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Simpson Street Free Press

The “Mataafa Blow” of 1905 was Lake Superior’s Greatest Storm

Lake Superior has sunk over 500 ships, claiming an estimated 30,000 lives. This lake's ability to sink ships is primarily attributed to the terrifying storms that terrorize its mountain-like waves. With hail storms, frigid waters, and winds reaching 70 miles an hour, it's no wonder this lake has taken so many lives. Some ships have become famous, such as the Edmund Fitzgerald, but one legendary storm sank almost 20 boats in just two days.

On November 27, 1905, this behemoth of a storm hit Lake Superior, caused by a low and high-pressure system violently hitting each other. Some captains foolishly tried to brave the storm. Those who attempted had to retreat to their harbors or sink thousands of feet below. Capt. Richard F. Humble of the Mataafa decided to brave the storm, not knowing that the sheer weight of this storm would soon humble him.

On the first day of the storm, after 12 hours of winds reaching hurricane speeds, Humble realized that there was no way he could face the weather. With snow falling so quickly that he could not see anything beyond the ship, the crew made their way closer to shore. The captain said, "The sea [Lake Superior] had become so large that it was running over our decks on both sides." Humble, with his back to the storm, decided to sail back to his home port as quickly as he could, unaware of the horrors that would await him there.

Meanwhile, the R.W. England crew decided to try to conquer the storm like the Mataafa. The England was one of the large ships that made regular voyages around the lake. After seeing the true horror of the storm, the sailors decided to turn around. As they attempted to sail through a narrow channel to calmer waters, a strong wave threw them into Point Beach. Immediately, every lifeboat on shore was sent to evacuate the large crew, sealing the fate of the Mataafa.

As the Mataafa made its way up the channel, Humble decided to power through at full force to balance in the towering waves. Just as the harbor appeared, a powerful wave yanked the ship out of the water. As it fell back into the water, its sputtering motor sent the mighty vessel flying into the outer docks, crashing the ship within shouting distance of the shore.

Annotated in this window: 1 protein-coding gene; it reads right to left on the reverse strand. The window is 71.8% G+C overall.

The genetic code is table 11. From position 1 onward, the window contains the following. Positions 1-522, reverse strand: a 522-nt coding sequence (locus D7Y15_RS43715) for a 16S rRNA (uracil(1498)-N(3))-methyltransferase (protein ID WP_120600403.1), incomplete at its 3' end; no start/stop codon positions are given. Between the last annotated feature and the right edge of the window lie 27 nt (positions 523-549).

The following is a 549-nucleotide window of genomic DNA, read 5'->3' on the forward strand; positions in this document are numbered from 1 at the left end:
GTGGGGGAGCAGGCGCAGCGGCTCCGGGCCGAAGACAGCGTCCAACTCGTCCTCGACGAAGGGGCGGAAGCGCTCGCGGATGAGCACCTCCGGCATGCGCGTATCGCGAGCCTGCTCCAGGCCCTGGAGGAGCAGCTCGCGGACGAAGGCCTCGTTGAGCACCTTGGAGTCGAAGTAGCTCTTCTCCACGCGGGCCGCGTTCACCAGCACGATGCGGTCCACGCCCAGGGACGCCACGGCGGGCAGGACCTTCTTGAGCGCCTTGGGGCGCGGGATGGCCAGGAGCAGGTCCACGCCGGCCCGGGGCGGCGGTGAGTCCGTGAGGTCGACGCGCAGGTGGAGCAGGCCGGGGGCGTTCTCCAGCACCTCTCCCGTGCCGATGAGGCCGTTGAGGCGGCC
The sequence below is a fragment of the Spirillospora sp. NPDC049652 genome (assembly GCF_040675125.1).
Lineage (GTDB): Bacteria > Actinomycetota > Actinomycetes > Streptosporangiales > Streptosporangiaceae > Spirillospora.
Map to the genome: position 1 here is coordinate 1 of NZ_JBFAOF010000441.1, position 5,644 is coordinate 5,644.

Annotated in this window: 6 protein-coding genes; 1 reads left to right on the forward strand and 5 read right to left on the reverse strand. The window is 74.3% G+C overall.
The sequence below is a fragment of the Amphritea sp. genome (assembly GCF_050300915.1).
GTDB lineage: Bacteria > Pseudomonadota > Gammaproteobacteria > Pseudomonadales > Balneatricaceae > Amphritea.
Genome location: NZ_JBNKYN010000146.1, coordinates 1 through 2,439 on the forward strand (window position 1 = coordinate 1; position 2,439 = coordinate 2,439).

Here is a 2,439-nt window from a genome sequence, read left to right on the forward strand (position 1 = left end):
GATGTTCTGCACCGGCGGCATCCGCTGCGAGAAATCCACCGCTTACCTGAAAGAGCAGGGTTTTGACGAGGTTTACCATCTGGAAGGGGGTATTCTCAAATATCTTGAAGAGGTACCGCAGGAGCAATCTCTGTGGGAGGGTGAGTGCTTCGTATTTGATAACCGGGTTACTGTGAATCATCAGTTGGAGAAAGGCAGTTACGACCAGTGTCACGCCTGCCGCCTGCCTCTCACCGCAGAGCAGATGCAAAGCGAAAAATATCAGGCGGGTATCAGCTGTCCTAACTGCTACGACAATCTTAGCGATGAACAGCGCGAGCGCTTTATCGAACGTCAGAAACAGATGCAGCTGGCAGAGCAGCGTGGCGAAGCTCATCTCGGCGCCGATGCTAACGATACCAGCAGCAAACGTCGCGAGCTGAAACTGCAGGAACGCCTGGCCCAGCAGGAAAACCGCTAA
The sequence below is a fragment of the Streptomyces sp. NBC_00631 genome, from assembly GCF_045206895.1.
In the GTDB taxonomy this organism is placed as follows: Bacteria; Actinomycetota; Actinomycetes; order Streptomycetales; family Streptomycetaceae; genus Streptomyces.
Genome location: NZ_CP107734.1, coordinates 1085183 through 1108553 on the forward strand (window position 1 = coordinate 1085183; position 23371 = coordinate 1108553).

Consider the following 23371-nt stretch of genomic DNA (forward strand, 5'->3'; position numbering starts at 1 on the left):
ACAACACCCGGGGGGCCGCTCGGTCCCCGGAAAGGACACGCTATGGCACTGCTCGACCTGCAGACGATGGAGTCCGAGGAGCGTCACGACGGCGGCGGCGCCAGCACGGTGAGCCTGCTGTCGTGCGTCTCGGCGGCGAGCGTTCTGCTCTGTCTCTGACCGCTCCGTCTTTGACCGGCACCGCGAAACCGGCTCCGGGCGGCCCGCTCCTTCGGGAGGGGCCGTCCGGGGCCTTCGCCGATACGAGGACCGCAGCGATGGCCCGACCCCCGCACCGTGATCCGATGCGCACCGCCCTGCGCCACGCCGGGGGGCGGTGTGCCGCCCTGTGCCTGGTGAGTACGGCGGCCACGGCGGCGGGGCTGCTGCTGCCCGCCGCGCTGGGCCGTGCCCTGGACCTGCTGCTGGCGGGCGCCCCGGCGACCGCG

A large crack appeared on the hull as the ship sank just 700 feet from shore. The captain reported seeing the iconic image of 12 brave sailors on each end of the boat, trying to avoid the ice-cold waters. The people on shore, who could not send lifeboats, decided to shoot a solid cable to the ship that could be ridden as a makeshift zipline. The first two shots missed, while the third froze solid. There was no way off the boat. Not until the lifeboats could finish evacuating the R.W. England.

Ten days before the sinking of the Mataafa, Thomas Woodgate received a letter from his father. He was about to head out on a perilous voyage. Little did he know it would be his last. In his father's letter, his dad wrote about his hopes to see his son at the end of the trip, commenting, "I hear there is more bad stormy weather, but as it would take all the Navy to sink the Kingston, I have dared to presume that you are safe." His father's presumptions were tragically proven wrong, as this letter was found in Thomas's coat pocket at the bottom of the lake, frozen in ice.

The now divided crew could not communicate through the never-ceasing gale. Two men at the stern attempted a dangerous walk forward to reach the captain and the rest of the crew. After each was battered with the waves and forced to retreat, Thomas Woodgate, the strongest of all the crew, stepped forward. As he advanced, the waves reached out to take him, and he survived three powerful waves before he was forced to retreat. Although he failed, a few more tried, and three brave sailors returned to the crew. The other half of the ship sank to the bottom of the sea.

Now reunited with most of his crew, the captain ordered them to retreat into the cabin. Inside, the crew burned whatever they had to stay warm while waiting for rescue. Then, after hours of waiting, the lifeboats at the R.W. England made it back. As the night of horrors ended, a lone lifeboat returned to the harbor with 15 cold, wet, and genuinely humbled sailors. Never again would they let their pride blind them into fighting something as unrelenting as the forces of nature.

[Sources: Lake Superior Magazine, Wisconsin Historical Society]

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